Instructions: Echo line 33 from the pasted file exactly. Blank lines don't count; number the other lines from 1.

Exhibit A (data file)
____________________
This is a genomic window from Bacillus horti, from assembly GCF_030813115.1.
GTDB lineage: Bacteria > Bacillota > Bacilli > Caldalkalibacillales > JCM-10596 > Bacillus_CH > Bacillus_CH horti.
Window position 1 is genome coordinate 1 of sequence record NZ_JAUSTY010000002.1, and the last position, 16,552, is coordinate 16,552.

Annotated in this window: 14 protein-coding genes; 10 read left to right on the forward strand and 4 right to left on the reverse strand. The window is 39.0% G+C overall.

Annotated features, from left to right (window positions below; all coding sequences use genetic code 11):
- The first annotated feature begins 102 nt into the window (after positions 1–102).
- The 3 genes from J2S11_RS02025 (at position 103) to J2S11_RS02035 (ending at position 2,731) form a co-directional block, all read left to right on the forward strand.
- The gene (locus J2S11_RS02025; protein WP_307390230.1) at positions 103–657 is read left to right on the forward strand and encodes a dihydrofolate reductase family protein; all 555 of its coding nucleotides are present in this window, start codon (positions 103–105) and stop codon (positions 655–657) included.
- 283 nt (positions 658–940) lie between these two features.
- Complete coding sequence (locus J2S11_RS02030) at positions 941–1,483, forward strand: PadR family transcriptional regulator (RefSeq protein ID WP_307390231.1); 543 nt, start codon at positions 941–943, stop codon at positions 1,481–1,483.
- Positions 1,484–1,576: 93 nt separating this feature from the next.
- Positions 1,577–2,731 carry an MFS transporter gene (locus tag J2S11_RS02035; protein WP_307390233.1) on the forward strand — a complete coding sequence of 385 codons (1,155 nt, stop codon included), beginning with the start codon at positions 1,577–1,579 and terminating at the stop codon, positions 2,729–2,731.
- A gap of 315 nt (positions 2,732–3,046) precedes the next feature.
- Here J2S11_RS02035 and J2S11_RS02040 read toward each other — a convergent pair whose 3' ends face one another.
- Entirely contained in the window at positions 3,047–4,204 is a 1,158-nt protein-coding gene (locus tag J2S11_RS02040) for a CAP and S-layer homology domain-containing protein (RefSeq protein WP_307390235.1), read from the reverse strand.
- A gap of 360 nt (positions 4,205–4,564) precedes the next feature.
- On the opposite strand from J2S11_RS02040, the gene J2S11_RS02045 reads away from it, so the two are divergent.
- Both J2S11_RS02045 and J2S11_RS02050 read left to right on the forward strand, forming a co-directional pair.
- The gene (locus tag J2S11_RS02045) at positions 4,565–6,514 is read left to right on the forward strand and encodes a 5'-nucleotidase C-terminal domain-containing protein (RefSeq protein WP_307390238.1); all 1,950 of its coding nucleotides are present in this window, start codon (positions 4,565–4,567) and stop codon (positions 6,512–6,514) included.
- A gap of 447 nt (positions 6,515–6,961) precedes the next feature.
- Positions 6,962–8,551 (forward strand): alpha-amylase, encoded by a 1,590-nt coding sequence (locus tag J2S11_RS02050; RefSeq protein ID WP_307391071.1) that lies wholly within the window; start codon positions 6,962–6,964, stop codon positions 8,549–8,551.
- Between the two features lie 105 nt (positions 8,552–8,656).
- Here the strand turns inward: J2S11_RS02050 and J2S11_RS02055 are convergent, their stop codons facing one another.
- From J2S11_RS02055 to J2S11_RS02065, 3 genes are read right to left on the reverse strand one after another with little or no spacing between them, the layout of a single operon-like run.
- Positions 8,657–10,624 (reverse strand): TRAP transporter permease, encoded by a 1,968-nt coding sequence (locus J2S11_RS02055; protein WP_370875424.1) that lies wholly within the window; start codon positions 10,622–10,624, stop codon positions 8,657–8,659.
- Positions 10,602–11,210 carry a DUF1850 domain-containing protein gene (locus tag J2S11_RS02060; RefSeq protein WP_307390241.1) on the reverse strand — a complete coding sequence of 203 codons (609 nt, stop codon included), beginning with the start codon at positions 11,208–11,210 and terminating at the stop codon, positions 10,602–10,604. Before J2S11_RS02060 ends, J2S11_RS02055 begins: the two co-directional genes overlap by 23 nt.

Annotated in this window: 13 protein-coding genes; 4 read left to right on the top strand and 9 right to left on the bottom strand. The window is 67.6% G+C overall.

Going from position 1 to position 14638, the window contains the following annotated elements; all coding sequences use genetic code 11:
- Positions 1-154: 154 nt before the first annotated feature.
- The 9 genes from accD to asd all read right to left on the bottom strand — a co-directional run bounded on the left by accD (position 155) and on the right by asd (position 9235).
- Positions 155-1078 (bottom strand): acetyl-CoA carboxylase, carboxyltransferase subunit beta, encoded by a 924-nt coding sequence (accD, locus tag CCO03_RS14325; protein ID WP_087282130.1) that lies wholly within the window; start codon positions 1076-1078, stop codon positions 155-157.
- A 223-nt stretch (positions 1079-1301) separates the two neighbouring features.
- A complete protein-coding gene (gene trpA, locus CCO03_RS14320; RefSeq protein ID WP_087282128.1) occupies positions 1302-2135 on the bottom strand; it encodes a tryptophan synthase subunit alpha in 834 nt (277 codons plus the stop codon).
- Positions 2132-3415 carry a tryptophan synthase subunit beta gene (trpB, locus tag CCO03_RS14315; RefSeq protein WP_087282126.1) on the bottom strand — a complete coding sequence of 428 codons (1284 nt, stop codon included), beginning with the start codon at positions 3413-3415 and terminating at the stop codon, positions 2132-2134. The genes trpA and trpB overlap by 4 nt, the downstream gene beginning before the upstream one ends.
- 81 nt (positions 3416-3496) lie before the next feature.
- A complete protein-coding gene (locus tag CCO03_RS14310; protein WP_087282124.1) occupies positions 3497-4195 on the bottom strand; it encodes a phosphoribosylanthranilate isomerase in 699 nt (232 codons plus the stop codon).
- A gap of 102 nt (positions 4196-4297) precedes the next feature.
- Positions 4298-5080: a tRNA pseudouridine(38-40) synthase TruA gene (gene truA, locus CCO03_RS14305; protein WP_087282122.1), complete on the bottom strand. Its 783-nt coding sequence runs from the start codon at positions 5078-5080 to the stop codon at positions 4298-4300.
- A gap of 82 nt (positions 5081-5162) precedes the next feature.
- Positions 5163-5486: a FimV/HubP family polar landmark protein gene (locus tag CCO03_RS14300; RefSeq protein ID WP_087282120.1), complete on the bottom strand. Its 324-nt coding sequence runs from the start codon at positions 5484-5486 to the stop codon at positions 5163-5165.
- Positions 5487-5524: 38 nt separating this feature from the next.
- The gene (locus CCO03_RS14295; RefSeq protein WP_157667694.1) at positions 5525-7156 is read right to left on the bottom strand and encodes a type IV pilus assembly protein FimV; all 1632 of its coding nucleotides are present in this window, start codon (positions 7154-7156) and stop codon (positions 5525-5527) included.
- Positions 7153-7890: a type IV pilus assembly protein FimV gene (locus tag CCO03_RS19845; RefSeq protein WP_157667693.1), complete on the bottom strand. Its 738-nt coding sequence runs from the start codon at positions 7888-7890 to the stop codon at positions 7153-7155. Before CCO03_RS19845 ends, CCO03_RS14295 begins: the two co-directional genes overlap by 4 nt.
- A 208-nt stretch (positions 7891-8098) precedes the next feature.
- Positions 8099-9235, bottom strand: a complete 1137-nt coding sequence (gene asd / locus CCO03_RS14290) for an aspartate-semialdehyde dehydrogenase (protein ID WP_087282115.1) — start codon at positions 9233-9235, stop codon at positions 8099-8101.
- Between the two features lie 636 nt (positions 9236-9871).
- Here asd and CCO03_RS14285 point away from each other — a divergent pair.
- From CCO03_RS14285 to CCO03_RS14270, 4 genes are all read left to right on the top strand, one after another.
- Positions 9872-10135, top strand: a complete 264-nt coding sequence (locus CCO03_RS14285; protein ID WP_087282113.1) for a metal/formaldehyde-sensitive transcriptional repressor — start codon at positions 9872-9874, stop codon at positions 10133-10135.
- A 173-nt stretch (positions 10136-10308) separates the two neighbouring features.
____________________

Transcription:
- A complete protein-coding gene (gene trpA, locus CCO03_RS14320; RefSeq protein ID WP_087282128.1) occupies positions 1302-2135 on the bottom strand; it encodes a tryptophan synthase subunit alpha in 834 nt (277 codons plus the stop codon).